• Slide 17: optimize λ with respect to some other objective, e.g. the final median statistical significance of the signal
  • Questions
    • Sergei Slide 18: what are the bands? Experiment repeated multiple times.
      • interesting to observe that the treshold changes
      • Yes, but this is effectively a different classifier.
    • Sergei: What do the curves look like for  10< λ < 500, same general shape?
      • Answer: looked at it, didn’t show but generally yes
    • Sergei: did you try with multiple nuisance parameters? Not yet, but extension should be trivial
    • Tatiana: What's the proportion of events with 0 and 50 pile-up events? 50-50
      • It seems the result does not depend on whether the training is done with the Z=1 or Z=0 class
      • Question deals with robustness of the result to various levels of pile-up
    • Tatiana: Did you compare with the approach of Mike Williams (uBoost https://arxiv.org/abs/1305.7248)? no
      • one difference: this method was developed for non-observable parameters.
      • Subsequent discussion focused on whether the choice of pile-up as a nuisance parameter was justified.

 

Mike Williams, Event generator tuning using Bayesian Optimization

  • Introduction on what Bayesian optimization is
  • Investigate if it can be used for MC tuning -> generate posterior distributions for Pythia parameter based on data
  • This method can automatically assign uncertainties to the parameters
  • Use "Monash" as true data, see if they can recover Monash parameters via bayesian optimization
  • Slide 3: if a parameter is not really constrained by a particular observation it correctly gets a huge error bar
    • Convergence is relatively fast (order of 50 queries * nParameters)
  • Global fit of all 20 parameters is less precise than "block" training, but still very satisfactory
  • Potential improvements discussed on the slides: expert knowledge, knowledge transfer, pre-simulation of small samples, treatment of discrete parameters, extension to larger parameter spaces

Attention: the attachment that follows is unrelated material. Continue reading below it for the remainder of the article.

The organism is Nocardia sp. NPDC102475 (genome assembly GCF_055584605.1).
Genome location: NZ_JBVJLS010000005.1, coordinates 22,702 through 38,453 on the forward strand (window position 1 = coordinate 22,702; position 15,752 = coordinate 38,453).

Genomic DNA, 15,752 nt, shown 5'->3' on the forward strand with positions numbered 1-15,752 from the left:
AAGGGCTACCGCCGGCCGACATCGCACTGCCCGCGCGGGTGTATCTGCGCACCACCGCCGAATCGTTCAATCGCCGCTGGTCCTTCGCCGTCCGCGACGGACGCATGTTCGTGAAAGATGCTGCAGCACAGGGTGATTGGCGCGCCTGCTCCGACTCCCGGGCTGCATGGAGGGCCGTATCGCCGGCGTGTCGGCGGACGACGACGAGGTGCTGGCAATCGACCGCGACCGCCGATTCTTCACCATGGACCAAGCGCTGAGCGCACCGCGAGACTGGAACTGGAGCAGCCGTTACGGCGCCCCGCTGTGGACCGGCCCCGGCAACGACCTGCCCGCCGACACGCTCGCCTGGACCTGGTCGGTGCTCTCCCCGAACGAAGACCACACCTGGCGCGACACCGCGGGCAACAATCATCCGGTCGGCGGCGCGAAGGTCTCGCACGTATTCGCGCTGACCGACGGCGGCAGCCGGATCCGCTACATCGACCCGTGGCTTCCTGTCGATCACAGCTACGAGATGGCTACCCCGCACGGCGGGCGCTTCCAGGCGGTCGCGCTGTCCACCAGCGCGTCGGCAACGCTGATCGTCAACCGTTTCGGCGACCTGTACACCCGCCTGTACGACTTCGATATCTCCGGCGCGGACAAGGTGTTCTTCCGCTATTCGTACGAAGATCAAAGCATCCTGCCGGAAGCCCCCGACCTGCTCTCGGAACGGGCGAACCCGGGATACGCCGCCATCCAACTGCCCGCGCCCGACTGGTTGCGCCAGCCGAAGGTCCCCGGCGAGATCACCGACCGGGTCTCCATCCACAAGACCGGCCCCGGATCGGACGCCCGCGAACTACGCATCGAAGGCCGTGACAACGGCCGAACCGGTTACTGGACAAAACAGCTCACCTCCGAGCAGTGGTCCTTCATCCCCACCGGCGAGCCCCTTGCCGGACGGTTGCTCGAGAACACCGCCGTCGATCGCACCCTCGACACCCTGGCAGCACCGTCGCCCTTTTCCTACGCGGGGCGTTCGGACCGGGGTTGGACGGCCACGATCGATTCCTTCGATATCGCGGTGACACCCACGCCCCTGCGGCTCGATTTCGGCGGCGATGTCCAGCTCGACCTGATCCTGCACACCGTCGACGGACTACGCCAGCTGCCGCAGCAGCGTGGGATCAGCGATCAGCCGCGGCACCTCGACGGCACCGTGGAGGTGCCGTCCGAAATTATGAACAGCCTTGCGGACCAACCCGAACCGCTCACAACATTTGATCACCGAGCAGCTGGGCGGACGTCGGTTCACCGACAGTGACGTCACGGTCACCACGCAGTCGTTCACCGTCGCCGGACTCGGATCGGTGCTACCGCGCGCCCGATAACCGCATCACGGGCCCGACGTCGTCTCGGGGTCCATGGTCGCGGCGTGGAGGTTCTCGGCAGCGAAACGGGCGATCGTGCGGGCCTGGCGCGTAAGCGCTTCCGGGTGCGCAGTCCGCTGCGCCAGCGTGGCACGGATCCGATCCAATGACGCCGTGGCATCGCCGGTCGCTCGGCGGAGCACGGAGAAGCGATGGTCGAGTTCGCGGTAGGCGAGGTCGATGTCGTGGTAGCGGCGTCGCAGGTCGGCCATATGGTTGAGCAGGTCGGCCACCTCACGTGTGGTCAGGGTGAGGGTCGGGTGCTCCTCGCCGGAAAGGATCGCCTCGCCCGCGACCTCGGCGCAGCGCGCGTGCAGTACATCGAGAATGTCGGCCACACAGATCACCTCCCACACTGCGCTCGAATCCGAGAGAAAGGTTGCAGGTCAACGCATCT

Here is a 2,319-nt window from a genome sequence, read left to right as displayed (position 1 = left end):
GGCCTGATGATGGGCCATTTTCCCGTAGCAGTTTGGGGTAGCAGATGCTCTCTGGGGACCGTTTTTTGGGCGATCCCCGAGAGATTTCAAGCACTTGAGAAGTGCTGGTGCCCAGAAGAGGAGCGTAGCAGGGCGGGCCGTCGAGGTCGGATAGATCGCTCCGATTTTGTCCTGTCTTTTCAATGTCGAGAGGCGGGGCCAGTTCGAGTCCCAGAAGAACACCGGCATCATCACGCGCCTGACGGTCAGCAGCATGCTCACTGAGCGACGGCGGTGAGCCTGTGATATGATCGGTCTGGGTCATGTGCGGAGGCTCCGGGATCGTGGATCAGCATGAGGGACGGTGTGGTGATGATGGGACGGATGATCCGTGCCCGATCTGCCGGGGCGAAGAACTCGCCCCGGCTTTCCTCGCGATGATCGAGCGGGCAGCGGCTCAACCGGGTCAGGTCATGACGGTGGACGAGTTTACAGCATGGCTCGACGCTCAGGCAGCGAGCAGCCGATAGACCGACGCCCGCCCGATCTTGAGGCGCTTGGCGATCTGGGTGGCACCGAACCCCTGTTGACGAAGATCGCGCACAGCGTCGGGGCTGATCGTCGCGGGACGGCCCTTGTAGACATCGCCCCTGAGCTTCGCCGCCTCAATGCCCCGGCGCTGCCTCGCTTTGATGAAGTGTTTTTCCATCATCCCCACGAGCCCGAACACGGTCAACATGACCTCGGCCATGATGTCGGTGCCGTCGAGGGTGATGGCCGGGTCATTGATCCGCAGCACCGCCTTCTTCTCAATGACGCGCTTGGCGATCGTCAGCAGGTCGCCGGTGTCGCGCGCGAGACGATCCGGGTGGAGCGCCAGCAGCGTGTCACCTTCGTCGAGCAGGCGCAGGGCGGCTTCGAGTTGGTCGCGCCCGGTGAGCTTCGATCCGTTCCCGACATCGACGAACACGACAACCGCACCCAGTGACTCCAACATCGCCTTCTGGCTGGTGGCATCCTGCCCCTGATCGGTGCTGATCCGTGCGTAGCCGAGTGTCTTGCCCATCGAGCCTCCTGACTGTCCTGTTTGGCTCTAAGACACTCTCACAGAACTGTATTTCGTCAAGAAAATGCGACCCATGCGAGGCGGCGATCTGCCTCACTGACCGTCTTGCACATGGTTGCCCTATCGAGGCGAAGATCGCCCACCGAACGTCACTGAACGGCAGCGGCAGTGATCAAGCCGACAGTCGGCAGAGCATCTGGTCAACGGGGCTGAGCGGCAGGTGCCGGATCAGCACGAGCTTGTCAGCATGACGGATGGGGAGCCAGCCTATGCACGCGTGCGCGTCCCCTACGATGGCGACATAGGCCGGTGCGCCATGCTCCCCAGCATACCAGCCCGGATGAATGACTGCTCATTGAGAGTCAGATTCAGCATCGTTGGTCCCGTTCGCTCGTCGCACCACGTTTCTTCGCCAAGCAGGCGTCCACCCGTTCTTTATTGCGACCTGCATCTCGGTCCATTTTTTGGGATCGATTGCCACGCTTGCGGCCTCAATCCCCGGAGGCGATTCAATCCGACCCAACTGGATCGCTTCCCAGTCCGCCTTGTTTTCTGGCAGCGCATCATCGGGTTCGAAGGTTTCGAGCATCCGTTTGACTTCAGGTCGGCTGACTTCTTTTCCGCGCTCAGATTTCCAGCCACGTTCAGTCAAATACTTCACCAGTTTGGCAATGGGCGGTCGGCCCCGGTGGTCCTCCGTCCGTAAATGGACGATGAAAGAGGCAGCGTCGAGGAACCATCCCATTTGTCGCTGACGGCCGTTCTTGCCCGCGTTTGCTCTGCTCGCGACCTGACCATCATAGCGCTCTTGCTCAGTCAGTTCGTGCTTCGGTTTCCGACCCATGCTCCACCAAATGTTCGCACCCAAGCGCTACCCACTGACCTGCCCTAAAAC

• Questions
    • Sergei : bayesian optimization of ML hyperparameters, is there anybody who tried that? 
      • Baldi et. al.  
      • Some other people did it, for instance there is an entry on Tim Head's blog
    • Sergei: Does the tool (spearmint) work in parallel? Yes, but few choiches on how  parallelize (e.g. pythia -> trivial parallelization). The tool allows for parallel optimization with different data set, useful if you have distributed resources.
    • Sergei: Next step? Will you try this with real data?
      • Yes, will be tested on real data. Was tested on ee, finds better chi2 than default tune, but some parameters seem unphysical

 

Jonah Bernhard,  Applying Bayesian parameter estimation to relativistic heavy-ion collisions

  • Postponed due to technical problems with Vidyo

 

There are minutes attached to this event. Show them.
    • 15:00 15:15
      News and group updates 15m
      Speakers: Lorenzo Moneta (CERN), Michele Floris (CERN), Paul Seyfert (Universita & INFN, Milano-Bicocca (IT)), Dr Sergei Gleyzer (University of Florida (US)), Steven Randolph Schramm (Universite de Geneve (CH))
    • 15:15 15:35
      Generative Models and EM Learning Algorithm 20m
      Speaker: Enrico Guiraud (Università degli Studi e INFN Milano (IT))
    • 15:35 15:55
      Learning to Pivot with Adversarial Networks 20m
      Speakers: Gilles Louppe (New York University (US)), Kyle Stuart Cranmer (New York University (US)), Michael Aaron Kagan (SLAC National Accelerator Laboratory (US))
    • 15:55 16:15
      Simulation tuning using Bayes optimization 20m
      Speaker: J Michael Williams (Massachusetts Inst. of Technology (US))
    • 16:15 16:35
      Applying Bayesian parameter estimation to relativistic heavy-ion collisions (postponed) 20m
      Speaker: Jonah Bernhard
    • 16:35 16:36
      Experimenting with Generative Adversarial Networks for Fast Simulation (postponed) 1m
      Speaker: Sebastian Neubert (Ruprecht-Karls-Universitaet Heidelberg (DE))